ALL IS LOST (2013, J.C. Chandor)
Chandor’s virtually wordless follow-up to his talky debut MARGIN CALL pushed all of my existentialist buttons. As a wide-eyed teenager in college, I became a philosophy major almost exclusively because of existentialism, and devoured the texts of Camus, Sartre, Wright, and Nietzsche. That kid would have absolutely loved ALL IS LOST, and thankfully, though I am older and not any wiser, this guy loves it too.
There’s not a more textbook situation to explore the philosophy of existence preceding essence than showing a guy we know nothing about waking up alone in the middle of the sea, discovering that his sailboat has been the victim of a random accident. They say the saddest and shortest story ever written is “For sale: baby shoes, never worn.” (It’s been attributed to Hemingway but probably dates back earlier). The cargo crate that pokes a hole into Redford’s boat is filled with baby shoes that will never be worn, and after that incident, Redford is both forced to do what it takes to survive against nature and ultimately plunged into despair. We learn everything we need to know about him through action — because action is all there is in this movie (and, by extension, in life — according to the aforementioned philosophy). The only dialogue is the brief voiceover narration of a letter he is writing, a distress call on the radio, some pointless shouts of “Here!” and one brilliant scream of “FUUUUUUUUUUCK!” As a bizarro-world GRAVITTY, ALL IS LOST gives us no backstory because there isn’t one to have. We’re seeing a life created, not a life midway through.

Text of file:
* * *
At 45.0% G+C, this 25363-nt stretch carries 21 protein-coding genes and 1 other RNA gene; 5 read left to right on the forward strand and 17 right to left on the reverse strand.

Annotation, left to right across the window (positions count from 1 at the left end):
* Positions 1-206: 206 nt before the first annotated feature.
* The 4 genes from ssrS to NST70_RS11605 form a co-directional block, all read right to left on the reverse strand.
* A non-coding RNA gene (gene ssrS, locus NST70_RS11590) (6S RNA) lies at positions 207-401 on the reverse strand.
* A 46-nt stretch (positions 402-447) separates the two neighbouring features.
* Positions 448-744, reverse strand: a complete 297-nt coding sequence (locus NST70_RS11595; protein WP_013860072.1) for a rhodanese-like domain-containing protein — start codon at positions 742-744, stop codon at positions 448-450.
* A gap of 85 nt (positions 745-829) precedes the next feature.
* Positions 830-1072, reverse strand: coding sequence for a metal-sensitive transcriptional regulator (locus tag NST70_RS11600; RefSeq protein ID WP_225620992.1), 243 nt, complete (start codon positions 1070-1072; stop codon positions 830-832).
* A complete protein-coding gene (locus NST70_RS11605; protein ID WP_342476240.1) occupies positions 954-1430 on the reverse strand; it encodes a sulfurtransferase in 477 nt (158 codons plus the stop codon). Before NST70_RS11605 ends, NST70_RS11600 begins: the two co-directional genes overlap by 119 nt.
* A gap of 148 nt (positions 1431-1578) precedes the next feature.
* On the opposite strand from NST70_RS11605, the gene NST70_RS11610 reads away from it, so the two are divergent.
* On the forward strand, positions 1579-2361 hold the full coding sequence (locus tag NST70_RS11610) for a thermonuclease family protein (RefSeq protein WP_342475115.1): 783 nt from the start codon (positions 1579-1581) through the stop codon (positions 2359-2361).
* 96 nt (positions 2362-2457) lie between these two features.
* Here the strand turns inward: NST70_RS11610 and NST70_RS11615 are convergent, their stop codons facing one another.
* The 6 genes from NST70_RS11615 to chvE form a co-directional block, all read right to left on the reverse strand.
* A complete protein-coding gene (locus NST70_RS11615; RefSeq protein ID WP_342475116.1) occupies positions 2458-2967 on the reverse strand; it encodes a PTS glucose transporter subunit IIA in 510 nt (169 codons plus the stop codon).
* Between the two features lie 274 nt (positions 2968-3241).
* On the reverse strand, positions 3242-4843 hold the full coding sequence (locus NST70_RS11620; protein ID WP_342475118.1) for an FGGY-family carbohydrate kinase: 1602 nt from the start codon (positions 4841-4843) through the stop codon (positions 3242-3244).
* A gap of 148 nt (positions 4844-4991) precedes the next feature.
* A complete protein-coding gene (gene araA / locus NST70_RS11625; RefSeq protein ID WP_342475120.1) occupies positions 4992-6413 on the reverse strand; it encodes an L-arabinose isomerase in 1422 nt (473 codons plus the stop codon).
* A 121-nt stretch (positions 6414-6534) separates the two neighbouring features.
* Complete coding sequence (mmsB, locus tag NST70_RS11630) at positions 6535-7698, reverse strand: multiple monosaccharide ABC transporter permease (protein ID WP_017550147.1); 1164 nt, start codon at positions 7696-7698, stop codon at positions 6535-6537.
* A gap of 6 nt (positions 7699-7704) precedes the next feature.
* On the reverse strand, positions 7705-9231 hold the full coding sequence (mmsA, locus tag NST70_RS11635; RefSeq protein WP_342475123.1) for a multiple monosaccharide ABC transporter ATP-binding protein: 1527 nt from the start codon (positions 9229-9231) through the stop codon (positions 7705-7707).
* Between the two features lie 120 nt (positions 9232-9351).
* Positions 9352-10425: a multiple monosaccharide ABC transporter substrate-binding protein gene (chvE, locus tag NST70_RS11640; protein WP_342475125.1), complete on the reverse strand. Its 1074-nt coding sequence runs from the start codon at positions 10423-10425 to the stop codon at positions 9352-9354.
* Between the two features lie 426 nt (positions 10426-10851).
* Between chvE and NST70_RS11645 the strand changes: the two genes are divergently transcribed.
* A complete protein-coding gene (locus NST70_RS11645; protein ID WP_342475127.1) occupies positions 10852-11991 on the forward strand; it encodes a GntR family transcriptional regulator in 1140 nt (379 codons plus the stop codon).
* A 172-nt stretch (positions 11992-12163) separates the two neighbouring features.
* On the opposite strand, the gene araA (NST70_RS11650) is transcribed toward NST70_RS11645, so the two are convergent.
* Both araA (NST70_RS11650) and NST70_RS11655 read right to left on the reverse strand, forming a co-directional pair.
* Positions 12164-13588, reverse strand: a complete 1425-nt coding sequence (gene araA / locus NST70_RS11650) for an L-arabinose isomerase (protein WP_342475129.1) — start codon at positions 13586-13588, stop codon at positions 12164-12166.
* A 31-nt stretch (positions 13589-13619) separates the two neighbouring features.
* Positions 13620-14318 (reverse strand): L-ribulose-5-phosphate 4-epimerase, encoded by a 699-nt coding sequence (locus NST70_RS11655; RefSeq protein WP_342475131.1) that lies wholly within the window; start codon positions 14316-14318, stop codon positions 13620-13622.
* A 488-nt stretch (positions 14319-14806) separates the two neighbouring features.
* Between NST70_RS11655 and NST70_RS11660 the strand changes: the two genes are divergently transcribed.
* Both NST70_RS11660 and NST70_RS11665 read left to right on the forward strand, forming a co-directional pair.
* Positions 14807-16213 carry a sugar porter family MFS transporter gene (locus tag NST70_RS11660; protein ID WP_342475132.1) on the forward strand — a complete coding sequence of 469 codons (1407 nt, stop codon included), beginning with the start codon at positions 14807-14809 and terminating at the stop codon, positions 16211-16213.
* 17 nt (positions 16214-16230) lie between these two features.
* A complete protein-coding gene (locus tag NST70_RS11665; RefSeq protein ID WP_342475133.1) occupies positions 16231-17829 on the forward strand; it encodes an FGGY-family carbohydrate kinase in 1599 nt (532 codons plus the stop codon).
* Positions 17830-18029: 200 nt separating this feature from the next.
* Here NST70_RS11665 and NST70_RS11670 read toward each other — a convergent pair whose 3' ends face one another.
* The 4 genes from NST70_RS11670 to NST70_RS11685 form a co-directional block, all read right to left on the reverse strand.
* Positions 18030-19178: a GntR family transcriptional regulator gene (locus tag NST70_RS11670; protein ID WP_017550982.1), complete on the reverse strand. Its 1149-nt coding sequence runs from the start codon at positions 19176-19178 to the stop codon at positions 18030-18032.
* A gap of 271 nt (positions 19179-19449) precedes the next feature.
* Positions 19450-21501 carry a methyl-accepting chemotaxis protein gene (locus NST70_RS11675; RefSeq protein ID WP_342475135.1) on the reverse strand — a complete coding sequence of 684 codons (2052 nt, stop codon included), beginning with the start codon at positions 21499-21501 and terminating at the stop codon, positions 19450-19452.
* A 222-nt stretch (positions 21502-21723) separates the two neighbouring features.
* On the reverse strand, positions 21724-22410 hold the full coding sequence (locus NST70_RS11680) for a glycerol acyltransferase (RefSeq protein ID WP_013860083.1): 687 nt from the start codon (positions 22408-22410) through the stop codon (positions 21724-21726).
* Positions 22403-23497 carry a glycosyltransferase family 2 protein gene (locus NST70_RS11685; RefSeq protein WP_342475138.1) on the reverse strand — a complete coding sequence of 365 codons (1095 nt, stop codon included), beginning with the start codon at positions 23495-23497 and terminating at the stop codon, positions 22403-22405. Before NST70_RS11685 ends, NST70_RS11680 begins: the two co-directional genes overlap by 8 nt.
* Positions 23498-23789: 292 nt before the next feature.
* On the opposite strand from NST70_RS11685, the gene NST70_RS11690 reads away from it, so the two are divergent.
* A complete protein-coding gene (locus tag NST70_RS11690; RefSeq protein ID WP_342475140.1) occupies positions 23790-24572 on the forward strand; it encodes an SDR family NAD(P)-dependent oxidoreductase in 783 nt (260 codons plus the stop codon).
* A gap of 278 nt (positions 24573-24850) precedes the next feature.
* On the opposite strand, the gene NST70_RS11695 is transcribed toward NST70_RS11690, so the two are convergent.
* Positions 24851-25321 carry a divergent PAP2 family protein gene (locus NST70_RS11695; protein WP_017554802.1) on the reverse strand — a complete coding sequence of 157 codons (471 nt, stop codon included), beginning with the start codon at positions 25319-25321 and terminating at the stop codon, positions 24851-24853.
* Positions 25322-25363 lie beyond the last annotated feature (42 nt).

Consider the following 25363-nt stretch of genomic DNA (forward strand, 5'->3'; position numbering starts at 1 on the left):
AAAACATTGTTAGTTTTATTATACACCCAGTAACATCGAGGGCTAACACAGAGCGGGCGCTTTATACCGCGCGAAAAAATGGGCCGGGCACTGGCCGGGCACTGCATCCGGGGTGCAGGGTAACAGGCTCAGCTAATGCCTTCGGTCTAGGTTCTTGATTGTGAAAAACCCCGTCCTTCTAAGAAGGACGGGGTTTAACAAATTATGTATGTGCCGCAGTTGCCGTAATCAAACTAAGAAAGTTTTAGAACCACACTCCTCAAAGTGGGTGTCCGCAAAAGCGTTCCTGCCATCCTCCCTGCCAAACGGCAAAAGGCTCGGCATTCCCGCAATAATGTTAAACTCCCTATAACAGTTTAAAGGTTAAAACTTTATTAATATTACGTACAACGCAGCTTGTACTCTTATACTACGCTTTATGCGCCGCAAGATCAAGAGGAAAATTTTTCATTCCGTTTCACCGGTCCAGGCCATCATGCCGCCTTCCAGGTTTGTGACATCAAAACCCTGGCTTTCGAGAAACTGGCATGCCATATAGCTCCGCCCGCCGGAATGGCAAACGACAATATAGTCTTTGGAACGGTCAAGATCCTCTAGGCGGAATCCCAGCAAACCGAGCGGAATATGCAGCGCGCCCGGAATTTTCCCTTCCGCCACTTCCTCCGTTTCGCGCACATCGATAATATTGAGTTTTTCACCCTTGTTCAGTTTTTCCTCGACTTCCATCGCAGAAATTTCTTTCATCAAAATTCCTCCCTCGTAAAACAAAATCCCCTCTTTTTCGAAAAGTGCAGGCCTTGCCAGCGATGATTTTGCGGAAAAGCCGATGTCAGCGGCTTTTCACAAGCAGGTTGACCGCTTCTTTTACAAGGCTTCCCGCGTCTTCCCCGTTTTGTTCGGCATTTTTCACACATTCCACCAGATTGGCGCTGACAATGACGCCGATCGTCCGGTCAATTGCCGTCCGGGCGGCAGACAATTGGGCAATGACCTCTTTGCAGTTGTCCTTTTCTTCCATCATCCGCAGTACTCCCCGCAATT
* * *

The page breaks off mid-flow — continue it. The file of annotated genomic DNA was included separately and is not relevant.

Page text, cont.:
Where some films would take this premise and dip into Christianity or Hinduism (LIFE OF PI), or perhaps Emersonian Transcendentalism (anything by Malick), Chandor goes full-on Camus with the hostile indifference of nature’s storms, sharks surviving off the fish Redford wants, the absurdity of the baby-shoes crate, and the despair of contaminated water, flares going ignored, and the vast expanse of a quiet, merciless ocean. [The Indian Ocean might as well be Van Sant’s desert from GERRY]. Yet Redford faces these challenges with the practical necessity of a seasoned yachtsman (his age and location indicate this ain’t his first sailing trip) and moments like his insistence on shaving give him a specific humanity. There’s no moral judgment in this film because morality doesn’t exist — it isn’t immoral in a villainous or message-y way; it’s amoral by philosophy. Right and wrong are foreign concepts when there is only action. And perhaps the most beautiful and emotionally powerful statement is that (I’ll say it obliquely) despite the fact that we live and die alone, we cannot achieve survival without other people. It’s a humanism that can choke up even the surliest cynic.